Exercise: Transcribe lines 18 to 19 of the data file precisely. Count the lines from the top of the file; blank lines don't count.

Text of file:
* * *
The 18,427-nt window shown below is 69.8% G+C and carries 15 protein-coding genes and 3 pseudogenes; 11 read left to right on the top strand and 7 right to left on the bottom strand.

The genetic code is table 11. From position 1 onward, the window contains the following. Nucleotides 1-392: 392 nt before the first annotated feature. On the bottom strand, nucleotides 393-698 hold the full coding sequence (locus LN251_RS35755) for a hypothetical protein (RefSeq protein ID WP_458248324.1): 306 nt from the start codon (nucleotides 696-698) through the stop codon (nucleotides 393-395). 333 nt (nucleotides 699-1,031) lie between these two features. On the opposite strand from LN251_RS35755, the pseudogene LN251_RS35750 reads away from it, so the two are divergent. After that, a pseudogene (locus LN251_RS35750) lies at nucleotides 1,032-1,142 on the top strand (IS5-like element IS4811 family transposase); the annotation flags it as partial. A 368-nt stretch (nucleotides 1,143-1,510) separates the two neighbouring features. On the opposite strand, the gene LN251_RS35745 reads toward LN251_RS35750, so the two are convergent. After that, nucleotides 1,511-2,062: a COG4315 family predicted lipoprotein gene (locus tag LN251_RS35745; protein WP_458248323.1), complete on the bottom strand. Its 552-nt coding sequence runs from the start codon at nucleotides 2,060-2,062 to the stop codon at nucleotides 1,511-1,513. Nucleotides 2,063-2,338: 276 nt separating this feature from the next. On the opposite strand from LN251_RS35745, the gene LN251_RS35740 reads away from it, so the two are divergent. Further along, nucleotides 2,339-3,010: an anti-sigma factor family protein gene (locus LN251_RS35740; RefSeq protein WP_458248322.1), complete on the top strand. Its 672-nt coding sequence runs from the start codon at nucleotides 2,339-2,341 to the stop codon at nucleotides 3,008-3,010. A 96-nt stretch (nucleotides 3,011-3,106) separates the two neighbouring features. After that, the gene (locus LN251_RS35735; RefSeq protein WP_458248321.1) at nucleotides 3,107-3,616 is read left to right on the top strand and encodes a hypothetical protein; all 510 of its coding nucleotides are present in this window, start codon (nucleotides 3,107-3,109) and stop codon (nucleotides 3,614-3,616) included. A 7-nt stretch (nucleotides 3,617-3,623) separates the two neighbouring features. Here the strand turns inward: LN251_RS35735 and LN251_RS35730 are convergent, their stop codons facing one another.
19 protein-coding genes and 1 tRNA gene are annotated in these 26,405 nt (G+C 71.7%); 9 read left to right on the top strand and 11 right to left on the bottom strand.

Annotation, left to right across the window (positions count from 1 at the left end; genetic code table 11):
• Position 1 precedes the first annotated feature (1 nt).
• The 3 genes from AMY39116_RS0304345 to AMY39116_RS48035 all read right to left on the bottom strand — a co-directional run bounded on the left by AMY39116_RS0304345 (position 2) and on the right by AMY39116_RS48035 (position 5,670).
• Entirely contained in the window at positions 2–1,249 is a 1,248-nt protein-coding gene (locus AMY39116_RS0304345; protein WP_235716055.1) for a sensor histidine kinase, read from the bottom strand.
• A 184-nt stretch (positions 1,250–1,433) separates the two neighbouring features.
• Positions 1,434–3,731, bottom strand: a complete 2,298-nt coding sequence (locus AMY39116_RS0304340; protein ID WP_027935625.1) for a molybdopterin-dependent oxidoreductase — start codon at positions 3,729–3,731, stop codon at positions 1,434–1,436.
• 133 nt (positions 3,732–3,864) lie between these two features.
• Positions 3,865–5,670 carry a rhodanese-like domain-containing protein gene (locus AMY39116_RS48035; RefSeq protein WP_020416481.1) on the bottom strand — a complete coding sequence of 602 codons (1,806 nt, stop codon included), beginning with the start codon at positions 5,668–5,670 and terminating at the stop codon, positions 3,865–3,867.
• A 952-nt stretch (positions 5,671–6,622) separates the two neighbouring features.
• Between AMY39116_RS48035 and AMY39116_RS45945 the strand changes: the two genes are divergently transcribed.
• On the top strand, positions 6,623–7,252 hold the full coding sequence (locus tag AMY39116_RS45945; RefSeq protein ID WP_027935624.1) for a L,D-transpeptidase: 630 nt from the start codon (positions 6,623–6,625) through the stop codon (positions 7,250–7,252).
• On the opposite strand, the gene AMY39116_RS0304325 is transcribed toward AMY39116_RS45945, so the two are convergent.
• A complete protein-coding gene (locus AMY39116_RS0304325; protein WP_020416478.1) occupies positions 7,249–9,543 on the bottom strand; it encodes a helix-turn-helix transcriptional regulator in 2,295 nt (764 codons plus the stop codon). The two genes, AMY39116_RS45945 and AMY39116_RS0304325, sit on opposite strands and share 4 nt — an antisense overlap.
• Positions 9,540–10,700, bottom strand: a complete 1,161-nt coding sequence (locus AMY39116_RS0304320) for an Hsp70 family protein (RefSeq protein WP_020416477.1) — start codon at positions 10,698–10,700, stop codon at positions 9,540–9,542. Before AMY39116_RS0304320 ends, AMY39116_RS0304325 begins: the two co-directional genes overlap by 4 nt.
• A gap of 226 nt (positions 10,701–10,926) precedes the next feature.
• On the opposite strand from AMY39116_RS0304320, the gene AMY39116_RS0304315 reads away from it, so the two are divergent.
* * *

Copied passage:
• A gap of 226 nt (positions 10,701–10,926) precedes the next feature.
• On the opposite strand from AMY39116_RS0304320, the gene AMY39116_RS0304315 reads away from it, so the two are divergent.